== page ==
This page is one of a series on understanding and improving your posture. Posture is the position the body adopts in response to the effects of gravity. It is the way you hold yourself in sitting, standing or lying down.
'Good' posture allows movement with the least amount of strain and damage. 'Good' posture is sometimes described as 'back straight, shoulders back and tummy in'. In many respects this posture is good, but posture is about more than sitting or standing as straight as possible. Normally your body adopts many different postures in order to do different tasks and moving into different positions during the day helps the body to remain flexible.
It is better to think of 'good' posture as a position in which you:
- feel safe and well balanced
- are able to do everyday tasks easily
- are doing the least amount of damage to your body
Posture only becomes 'bad' when it causes harm to your body or stops you doing everyday things. This may happen if you:
- hold one position for a long time
- feel unbalanced and have to use effort to stay upright
- find that stiff muscles make it easier to sit or stand in a bad posture, which makes the problem worse
Our other articles in this collection will help you find out more about good and bad posture, how your core muscles affect your posture, and check and improve your own posture. We also have a list of useful links relating to posture, so you can explore this issue in more detail and find exercises or support to help you.
MS symptoms that can cause poor posture
There are a number of MS symptoms that can make it harder to maintain a good position. These can come on gradually without you noticing. A physiotherapist will be able to assist you in assessing these issues in more detail and helping with your specific problems.
If you have any weakness or imbalance in your muscles, especially the core or postural muscles in your back and stomach, it will be harder to keep your back and pelvis in a good position and keep a good posture. You may end up with an arched or slumped back, which can lead to neck and back strain. Strengthening the core muscles will help. You could join a yoga, tai chi or pilates class, or look at our suggested exercises for posture here.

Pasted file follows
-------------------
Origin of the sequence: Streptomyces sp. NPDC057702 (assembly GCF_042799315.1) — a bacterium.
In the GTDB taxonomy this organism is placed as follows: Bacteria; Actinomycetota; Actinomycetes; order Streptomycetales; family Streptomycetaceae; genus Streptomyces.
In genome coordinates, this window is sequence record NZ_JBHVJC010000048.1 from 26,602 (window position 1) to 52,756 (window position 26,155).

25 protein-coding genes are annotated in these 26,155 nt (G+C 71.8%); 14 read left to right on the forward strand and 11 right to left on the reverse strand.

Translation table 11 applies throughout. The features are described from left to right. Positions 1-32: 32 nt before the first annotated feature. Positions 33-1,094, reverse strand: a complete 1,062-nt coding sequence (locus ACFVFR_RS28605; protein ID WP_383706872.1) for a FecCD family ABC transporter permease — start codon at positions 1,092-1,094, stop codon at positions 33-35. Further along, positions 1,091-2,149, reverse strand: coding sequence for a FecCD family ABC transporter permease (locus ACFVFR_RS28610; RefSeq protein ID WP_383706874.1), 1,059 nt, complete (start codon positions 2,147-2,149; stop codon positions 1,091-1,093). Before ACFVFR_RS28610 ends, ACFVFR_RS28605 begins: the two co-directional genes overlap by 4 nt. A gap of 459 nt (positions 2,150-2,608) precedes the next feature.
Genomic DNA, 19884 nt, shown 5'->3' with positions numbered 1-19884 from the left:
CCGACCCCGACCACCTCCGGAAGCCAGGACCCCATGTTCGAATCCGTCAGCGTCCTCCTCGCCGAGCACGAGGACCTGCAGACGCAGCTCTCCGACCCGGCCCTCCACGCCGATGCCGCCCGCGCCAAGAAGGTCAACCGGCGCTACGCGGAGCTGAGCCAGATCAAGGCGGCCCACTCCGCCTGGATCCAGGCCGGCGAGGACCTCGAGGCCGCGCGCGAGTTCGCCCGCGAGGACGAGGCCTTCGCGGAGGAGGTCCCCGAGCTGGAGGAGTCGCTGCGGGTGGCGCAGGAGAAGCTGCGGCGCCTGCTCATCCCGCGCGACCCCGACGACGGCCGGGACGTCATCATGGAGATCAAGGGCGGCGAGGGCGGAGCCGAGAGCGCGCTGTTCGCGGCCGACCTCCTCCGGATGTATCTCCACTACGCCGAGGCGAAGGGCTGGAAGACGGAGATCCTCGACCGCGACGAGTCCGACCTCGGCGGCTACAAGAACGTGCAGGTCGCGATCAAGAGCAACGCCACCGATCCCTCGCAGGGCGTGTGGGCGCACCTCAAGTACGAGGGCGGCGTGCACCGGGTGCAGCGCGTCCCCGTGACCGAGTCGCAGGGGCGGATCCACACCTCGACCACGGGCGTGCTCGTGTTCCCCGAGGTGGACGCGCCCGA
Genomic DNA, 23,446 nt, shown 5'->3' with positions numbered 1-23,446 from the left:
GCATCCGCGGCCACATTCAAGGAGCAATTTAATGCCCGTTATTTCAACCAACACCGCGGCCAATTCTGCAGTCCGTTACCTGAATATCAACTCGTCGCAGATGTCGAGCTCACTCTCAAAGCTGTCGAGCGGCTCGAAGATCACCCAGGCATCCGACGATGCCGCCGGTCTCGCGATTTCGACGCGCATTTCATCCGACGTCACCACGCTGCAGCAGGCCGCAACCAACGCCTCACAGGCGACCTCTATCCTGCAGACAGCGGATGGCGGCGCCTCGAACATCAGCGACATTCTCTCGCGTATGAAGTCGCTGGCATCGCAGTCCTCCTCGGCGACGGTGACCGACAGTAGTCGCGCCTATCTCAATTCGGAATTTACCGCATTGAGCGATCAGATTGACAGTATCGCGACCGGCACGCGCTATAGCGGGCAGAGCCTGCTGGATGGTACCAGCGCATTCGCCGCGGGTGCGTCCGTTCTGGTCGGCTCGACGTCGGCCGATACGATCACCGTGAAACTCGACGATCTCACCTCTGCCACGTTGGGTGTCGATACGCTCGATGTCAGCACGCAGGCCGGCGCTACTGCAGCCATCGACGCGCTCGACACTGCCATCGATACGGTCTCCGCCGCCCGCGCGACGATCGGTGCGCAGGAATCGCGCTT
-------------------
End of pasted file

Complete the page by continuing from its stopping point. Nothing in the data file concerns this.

Weakness in other parts of your body can also affect your posture. Having weaker legs can result in stress in the pelvis and spine. If you find you are walking with a limp or dragging your feet after a while, try and pace yourself. Rest regularly to allow your muscles to recover, and consider using a walking aid for longer distances.
Vision problems can be common in MS. If your eyesight is poor, you may find that you hunch over a book or newspaper, or lean forward awkwardly to see the television or computer screen. To avoid this, ensure that your reading area is well lit, adjust the font size on your computer screen, and take regular breaks to prevent eye strain.
Numbness or tingling
If you have numbness or tingling in your legs, it may cause you to feel a bit unsure of your balance. This may cause you to stoop forward when you are walking, so you can see where you are putting your feet. To avoid getting neck or back strain, try looking ahead a few metres to scan for obstacles, and this may keep you a bit more upright.
Fatigue can also have an impact on your posture. It is a natural tendency to sag and slouch with the effects of gravity when you are fatigued.
Your fatigue might be caused directly by MS (primary fatigue) or by secondary factors such as lack of sleep, stress, low mood, poor fitness or lack of exercise, inadequate diet or side effects from medication. In all cases, the key to managing fatigue is planning, prioritising and pacing your activities and using energy effective strategies. Exercises to improve your posture will help train your muscles so they tire less easily.
Last updated: May 2018
Last reviewed: May 2018
This page will be reviewed within three years